Are we ever going to abolish the use of fossil fuels completely?

Yes, largely though, and ‘ ever ‘ is of course also very long.

When an alternative energy source is offered cheaply enough and in a form usable for applications in which fossil fuels were previously used, it will be elected above the fossil fuel.That’s simply how the economy works.

In principle, in energy production, this could be quickly, if at least we embrace nuclear energy.Nuclear energy is the solution — always dangerous to talk about the solution, yet — which can make the polluting fossil fuels largely redundant.

In passenger cars, the tipping point may take place in the next decade.The energy for this must, of course, also be generated without fossil fuels.

For airplanes this will take longer, because the energy density of the batteries is still far too low. The major advantage of fossil fuels is the high energy density, which is very important for ‘ weight sensitive applications ‘ as airplanes.Perhaps the recent breakthrough at the KULeuven, whereby they have directly transformed solar energy into hydrogen, can change this, since hydrogen storage can be much closer, but I remain sceptical for the time being.

This is still difficult to foresee and is impossible to provide at all.It will depend on further technological, economic and political developments. But if solar energy is going to be much cheaper than today, say a factor of ten, and the volatility of it finds a solution, it can go in that direction. And no that is not so much a matter of abolishing, rather a matter of technological, economic and societal change, just as with the advent of the computer, the Internet and the GSM. And that change can take place faster than people are prepared to do. With all the consequences for those who owe their power to oil.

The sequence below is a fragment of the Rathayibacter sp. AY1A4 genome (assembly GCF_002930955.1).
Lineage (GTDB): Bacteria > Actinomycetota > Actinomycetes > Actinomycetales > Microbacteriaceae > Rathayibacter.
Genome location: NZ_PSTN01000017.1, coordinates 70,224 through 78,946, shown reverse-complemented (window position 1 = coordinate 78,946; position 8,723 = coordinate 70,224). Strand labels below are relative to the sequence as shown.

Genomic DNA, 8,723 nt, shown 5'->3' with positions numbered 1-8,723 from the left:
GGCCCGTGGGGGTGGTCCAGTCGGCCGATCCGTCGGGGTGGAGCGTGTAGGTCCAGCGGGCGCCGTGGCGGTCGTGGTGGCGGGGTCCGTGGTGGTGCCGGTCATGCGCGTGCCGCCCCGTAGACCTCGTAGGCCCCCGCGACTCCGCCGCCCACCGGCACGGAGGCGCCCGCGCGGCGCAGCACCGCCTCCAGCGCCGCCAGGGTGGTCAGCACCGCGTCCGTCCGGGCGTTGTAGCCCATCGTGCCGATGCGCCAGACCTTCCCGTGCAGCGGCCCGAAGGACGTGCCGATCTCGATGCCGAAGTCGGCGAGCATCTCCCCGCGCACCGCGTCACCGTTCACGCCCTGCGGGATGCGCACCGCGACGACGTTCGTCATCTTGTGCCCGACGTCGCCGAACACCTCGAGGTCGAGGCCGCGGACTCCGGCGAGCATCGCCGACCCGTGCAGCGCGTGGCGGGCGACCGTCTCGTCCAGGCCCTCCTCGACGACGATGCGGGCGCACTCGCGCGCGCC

That is not to say that fossil sources will remain unused at all, they are likely to remain in use as raw materials for the chemical industry.

“Abolishing” is not necessary, with a factor of 10 reduction against 2060, the next generations would not give us any heavy responsibility.But we can make the equivalent of it! Hydrogen could replace the natural gas in the gas grid. For airplanes one could use methanol or derivatives of it. Methanol can also be extracted from renewable energy and CO2. The fossil energy in the production of the current batteries of the heavy electric cars is so high that the CO2 emission in fact does not diminish, but relocates to China. But with aircraft materials one can reduce the weight of the cars a factor 10, then one needs less batteries (F2E ultralight). One needs approx. 10 kWh of PV Energy to make a litre of methanol: the equivalent of 0.5 litres of gasoline. The lowest bid for PV Energy delivered was $0.0179/kWh in UAE, take factor 2 margin 2 * 2 * 20 * 0.0179 = 0.716 $/equivalent litre of gasoline. The oil should therefore barely rise in price honor it can become profitable. We can also do it in Belgium: The solar panels are now cheap: simply laying the roof, so one produces too much in the summer, where one can make methanol. Now it is a patchwork of panels, because when one fills the roof one produces “too much”. The excess must be delivered cheaply to the grid.

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